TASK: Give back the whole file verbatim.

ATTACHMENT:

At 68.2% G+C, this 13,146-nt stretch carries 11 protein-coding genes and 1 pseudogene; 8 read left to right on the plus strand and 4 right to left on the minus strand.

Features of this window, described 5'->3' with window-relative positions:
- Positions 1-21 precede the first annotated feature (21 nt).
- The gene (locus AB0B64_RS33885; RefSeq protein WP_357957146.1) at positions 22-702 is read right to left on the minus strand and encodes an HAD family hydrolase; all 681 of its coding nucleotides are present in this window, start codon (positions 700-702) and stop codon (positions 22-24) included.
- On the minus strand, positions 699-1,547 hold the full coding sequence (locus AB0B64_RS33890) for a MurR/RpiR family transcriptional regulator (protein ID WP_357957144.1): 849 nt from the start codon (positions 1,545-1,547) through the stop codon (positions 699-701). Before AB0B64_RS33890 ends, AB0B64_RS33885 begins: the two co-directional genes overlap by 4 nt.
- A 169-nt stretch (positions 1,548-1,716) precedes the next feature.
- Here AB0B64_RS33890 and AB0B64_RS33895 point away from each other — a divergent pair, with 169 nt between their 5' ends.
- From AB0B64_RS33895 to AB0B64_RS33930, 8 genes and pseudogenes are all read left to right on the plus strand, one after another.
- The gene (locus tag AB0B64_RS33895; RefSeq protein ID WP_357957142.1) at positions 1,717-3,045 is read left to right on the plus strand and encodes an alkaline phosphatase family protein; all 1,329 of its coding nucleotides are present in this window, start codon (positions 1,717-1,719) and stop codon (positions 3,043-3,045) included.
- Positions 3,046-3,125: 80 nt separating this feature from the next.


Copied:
At 68.2% G+C, this 13,146-nt stretch carries 11 protein-coding genes and 1 pseudogene; 8 read left to right on the plus strand and 4 right to left on the minus strand.

Features of this window, described 5'->3' with window-relative positions:
- Positions 1-21 precede the first annotated feature (21 nt).
- The gene (locus AB0B64_RS33885; RefSeq protein WP_357957146.1) at positions 22-702 is read right to left on the minus strand and encodes an HAD family hydrolase; all 681 of its coding nucleotides are present in this window, start codon (positions 700-702) and stop codon (positions 22-24) included.
- On the minus strand, positions 699-1,547 hold the full coding sequence (locus AB0B64_RS33890) for a MurR/RpiR family transcriptional regulator (protein ID WP_357957144.1): 849 nt from the start codon (positions 1,545-1,547) through the stop codon (positions 699-701). Before AB0B64_RS33890 ends, AB0B64_RS33885 begins: the two co-directional genes overlap by 4 nt.
- A 169-nt stretch (positions 1,548-1,716) precedes the next feature.
- Here AB0B64_RS33890 and AB0B64_RS33895 point away from each other — a divergent pair, with 169 nt between their 5' ends.
- From AB0B64_RS33895 to AB0B64_RS33930, 8 genes and pseudogenes are all read left to right on the plus strand, one after another.
- The gene (locus tag AB0B64_RS33895; RefSeq protein ID WP_357957142.1) at positions 1,717-3,045 is read left to right on the plus strand and encodes an alkaline phosphatase family protein; all 1,329 of its coding nucleotides are present in this window, start codon (positions 1,717-1,719) and stop codon (positions 3,043-3,045) included.
- Positions 3,046-3,125: 80 nt separating this feature from the next.